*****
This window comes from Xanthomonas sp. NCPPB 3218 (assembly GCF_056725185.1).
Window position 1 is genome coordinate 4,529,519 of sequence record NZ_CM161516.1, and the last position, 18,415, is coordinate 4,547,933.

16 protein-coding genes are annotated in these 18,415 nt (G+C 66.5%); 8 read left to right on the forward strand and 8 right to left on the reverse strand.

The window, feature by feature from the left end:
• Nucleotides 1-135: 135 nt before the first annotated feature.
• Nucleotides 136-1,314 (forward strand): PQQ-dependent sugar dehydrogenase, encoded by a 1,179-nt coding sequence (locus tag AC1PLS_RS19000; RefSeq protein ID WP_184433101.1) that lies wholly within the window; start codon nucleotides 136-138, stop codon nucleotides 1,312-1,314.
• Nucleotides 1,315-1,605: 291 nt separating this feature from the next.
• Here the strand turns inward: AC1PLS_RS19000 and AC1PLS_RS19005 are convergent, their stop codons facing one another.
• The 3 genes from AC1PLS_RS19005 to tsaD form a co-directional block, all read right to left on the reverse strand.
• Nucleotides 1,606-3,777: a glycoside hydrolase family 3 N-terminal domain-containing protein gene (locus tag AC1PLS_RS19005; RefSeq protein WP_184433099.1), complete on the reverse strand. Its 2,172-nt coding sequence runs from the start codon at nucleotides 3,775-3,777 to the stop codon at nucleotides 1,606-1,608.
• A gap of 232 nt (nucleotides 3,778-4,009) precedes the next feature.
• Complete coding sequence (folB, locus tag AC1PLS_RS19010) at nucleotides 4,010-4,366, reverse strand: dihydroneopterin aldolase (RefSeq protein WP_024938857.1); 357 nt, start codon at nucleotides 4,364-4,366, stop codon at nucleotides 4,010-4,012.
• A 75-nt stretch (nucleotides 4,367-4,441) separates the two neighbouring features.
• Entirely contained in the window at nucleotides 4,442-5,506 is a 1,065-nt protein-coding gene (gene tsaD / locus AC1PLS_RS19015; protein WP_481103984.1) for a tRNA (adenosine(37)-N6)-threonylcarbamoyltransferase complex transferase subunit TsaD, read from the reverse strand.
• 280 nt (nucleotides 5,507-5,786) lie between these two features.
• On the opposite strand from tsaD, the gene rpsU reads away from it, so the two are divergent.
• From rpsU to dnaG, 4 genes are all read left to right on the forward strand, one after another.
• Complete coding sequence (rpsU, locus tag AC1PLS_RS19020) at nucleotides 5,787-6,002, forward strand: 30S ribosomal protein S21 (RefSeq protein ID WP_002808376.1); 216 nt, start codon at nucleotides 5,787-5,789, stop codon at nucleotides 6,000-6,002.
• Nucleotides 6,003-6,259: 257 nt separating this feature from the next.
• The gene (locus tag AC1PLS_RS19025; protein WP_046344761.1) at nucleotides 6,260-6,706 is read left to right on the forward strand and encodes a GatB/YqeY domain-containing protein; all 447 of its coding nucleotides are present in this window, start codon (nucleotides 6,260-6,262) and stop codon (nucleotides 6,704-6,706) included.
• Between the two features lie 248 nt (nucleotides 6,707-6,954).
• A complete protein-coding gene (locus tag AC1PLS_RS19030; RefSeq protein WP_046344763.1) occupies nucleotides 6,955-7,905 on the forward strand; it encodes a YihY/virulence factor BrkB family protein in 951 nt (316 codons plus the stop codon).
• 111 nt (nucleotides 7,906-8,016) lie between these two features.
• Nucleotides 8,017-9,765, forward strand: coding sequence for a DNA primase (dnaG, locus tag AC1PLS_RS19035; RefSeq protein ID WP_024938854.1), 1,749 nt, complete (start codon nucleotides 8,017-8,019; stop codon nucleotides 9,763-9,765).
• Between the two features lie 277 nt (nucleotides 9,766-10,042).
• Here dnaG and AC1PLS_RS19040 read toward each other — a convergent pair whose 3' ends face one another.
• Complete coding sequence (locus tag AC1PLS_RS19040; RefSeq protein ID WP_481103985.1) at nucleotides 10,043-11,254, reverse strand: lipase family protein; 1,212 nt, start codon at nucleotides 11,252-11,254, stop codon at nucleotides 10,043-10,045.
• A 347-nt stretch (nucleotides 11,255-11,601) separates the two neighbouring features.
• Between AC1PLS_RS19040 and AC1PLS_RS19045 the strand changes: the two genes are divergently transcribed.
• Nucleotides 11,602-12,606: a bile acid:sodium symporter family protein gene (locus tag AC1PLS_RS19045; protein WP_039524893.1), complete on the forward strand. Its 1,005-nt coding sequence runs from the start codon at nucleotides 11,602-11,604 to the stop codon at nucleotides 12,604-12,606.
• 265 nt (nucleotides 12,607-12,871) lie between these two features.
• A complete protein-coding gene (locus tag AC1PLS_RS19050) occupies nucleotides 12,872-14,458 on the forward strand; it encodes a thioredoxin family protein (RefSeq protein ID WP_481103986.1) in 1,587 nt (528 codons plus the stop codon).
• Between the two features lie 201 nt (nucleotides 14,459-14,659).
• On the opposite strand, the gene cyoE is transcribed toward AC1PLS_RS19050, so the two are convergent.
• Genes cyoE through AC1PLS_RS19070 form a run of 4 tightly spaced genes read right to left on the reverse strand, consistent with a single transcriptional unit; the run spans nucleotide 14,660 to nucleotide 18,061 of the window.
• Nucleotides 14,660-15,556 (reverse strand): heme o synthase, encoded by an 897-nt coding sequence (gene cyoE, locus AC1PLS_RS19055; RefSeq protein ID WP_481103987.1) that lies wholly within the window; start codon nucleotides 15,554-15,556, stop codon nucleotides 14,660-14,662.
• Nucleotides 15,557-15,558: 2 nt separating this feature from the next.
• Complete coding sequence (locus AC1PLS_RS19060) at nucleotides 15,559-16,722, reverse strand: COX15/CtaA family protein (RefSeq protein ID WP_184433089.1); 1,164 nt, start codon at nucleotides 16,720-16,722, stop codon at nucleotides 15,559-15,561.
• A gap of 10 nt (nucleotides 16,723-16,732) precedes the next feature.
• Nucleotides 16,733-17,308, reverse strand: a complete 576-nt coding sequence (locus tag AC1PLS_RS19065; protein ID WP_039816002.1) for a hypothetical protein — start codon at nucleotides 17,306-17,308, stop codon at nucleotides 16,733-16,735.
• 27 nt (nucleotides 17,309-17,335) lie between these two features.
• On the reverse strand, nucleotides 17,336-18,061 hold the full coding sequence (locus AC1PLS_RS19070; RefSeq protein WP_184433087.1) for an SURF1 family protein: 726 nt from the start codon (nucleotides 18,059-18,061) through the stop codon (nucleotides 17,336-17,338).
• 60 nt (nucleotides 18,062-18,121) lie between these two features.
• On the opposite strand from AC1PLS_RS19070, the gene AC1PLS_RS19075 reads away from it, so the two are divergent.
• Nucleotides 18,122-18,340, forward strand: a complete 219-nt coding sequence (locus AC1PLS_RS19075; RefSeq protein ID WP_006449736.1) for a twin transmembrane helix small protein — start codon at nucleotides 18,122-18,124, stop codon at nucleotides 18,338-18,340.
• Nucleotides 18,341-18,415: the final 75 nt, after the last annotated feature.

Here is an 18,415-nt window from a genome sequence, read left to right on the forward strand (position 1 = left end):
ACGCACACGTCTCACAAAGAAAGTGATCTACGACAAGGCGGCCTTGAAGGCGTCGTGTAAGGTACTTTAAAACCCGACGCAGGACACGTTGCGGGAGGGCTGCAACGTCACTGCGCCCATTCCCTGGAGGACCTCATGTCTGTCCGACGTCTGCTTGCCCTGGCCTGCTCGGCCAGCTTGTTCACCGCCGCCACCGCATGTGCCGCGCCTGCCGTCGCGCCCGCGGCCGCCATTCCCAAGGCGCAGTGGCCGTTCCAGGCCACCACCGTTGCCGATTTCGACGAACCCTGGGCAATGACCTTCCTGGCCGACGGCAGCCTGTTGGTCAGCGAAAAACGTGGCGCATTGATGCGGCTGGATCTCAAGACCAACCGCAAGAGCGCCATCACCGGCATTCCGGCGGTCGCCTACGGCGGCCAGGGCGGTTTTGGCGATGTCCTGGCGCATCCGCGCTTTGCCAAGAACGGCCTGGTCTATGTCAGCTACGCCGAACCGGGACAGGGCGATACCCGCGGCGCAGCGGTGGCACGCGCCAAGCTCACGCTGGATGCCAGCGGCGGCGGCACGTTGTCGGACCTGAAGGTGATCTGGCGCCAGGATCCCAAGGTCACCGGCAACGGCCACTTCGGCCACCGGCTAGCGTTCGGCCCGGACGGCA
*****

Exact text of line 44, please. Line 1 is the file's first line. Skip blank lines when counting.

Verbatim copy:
• On the opposite strand from AC1PLS_RS19070, the gene AC1PLS_RS19075 reads away from it, so the two are divergent.